WASHINGTON — The US drive to expel illegal immigrants has separated more than 5,000 children from their parents, and another 15,000 face a similar fate in the coming years, a study said Wednesday.
The report by the activist Applied Research Center (ARC) found at least 5,100 children currently living in foster care because their parents have been detained or deported.
The report highlights the problems faced by children as the US government steps up efforts to expel undocumented immigrants.
ARC said government data showed the US deported 46,000 parents of children who are US citizens in the first six months of 2011. Government data for the fiscal year ended September 30 showed 397,000 expulsions, half of whom had criminal records.
"These deportations shatter families and endanger the children left behind," the report said.
"Immigration enforcement greatly increases the chances that families will never see each other again," said ARC president Rinku Sen.
"Detaining and deporting parents shatter families and endanger the children left behind. It's unacceptable, un-American, and a clear sign that we need to revisit our immigration policies."
The report indicates that children of deported immigrants represent 1.25 percent of the total in US foster care.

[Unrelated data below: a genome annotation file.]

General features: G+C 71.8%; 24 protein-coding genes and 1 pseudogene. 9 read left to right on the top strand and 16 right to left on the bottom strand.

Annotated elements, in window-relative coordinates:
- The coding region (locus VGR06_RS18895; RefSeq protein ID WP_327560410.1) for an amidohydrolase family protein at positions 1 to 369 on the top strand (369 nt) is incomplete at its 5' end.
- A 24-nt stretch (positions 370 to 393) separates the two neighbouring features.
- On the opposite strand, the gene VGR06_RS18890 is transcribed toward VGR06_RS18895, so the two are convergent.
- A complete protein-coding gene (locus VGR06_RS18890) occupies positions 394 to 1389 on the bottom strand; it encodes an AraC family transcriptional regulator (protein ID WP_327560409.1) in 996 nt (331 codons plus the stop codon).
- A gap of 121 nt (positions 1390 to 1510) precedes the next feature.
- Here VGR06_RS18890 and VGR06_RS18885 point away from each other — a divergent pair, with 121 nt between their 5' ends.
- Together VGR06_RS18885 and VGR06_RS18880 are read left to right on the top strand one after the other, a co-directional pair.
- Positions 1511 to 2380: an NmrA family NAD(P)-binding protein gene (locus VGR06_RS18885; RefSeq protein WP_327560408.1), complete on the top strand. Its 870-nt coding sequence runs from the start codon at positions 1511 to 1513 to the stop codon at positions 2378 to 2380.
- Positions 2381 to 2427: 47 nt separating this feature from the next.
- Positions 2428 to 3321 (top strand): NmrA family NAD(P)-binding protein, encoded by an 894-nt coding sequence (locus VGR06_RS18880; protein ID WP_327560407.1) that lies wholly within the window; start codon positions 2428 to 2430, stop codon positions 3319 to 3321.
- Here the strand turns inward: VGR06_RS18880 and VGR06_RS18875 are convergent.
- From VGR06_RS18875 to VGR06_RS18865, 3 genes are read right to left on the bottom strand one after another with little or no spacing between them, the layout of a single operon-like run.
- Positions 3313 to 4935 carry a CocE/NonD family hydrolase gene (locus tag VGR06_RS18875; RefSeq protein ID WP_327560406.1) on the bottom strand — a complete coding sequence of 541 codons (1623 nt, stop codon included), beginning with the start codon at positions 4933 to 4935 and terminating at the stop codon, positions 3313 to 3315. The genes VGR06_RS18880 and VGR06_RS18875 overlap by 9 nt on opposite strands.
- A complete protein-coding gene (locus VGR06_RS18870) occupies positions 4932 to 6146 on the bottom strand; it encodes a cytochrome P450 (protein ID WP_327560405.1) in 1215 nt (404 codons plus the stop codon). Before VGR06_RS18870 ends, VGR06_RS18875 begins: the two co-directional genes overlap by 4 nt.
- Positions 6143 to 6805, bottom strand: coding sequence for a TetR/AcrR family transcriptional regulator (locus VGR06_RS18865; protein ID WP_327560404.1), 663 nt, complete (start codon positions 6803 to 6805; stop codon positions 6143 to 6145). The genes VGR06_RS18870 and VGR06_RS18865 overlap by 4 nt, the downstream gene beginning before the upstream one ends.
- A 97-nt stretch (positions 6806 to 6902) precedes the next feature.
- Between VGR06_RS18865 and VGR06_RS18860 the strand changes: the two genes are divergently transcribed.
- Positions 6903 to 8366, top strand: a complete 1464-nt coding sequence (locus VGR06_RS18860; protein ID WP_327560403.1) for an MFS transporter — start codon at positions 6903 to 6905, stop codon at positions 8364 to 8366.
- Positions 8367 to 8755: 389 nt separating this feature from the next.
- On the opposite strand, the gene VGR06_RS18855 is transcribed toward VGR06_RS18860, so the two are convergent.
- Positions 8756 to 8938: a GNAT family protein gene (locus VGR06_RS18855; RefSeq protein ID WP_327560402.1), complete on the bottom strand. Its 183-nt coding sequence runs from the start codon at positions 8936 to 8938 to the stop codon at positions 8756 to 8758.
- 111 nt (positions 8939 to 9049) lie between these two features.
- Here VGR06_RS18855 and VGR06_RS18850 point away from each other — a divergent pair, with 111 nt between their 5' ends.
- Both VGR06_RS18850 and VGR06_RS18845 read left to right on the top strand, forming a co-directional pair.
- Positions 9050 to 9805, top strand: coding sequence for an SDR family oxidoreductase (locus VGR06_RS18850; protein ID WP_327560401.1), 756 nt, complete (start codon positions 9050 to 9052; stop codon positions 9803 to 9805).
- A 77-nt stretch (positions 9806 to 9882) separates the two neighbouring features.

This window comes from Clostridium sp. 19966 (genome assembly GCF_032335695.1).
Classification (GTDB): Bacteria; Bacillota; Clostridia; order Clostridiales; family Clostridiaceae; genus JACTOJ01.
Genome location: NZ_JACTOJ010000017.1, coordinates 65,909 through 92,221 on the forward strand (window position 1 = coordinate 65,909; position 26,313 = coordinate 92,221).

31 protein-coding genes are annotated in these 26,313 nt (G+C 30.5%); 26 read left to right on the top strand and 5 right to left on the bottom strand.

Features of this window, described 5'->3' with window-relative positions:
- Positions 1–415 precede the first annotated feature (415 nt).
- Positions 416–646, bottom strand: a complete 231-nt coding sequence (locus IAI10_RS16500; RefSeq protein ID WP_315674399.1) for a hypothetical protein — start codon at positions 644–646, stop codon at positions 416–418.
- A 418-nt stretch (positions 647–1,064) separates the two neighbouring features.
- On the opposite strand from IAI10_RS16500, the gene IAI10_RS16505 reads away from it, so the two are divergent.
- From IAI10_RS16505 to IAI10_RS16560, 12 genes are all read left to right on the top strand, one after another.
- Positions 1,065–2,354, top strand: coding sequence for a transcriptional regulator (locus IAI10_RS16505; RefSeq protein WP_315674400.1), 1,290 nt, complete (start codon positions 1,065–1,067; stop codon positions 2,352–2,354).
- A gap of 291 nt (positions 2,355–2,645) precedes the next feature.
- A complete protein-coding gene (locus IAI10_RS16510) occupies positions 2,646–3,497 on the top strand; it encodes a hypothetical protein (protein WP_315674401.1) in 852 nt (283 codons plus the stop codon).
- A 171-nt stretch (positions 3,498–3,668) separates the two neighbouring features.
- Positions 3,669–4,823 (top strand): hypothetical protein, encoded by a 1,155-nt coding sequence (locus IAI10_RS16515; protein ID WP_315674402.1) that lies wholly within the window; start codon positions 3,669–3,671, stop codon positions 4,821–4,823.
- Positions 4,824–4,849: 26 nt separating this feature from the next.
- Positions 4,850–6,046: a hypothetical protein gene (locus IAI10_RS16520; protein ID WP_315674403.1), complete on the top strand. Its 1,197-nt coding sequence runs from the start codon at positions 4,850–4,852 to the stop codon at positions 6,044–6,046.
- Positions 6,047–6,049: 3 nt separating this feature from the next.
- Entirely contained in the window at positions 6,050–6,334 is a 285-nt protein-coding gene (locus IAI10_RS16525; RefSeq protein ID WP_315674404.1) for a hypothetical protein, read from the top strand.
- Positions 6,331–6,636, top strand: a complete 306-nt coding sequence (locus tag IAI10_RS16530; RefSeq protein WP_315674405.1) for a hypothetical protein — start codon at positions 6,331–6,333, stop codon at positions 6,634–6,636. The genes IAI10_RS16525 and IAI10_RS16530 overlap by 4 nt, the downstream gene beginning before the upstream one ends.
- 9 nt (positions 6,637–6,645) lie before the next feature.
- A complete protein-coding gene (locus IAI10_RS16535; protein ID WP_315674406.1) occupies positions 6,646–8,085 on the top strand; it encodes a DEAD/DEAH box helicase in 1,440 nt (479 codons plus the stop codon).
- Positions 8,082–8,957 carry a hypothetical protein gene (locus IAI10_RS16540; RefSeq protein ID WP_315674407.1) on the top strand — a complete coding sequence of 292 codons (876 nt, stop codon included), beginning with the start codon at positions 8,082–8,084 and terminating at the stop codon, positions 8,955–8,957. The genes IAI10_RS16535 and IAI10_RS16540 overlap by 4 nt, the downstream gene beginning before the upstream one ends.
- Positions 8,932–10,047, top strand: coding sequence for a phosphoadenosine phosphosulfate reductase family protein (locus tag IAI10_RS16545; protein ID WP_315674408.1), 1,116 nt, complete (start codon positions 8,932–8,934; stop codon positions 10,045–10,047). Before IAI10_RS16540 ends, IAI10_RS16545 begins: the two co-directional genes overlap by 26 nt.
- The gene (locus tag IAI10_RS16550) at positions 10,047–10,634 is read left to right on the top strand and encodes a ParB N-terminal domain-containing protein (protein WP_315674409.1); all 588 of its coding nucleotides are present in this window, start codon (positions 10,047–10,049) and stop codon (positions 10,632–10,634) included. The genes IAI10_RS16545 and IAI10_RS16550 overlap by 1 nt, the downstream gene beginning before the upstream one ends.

"Our research found time and again that families are being left out of decision-making when it comes to the care and custody of their children," said Seth Freed Wessler, author of the "Shattered Families" report.
"As a result, children of detained and deported parents are likely to remain in foster care when they could be with their own family."
Additionally, the report showed immigrant victims of domestic violence and other forms of gender-based violence are at particular risk of losing their children.
"When victims of violence are arrested, ICE (Immigration and Customs Enforcement)
too often detains them and their children enter foster care," the report said.
"Many immigrant victims face an impossible choice: remain with an abuser or risk detention and the loss of their children."
ARC describes itself as a think tank dedicated to racial justice.
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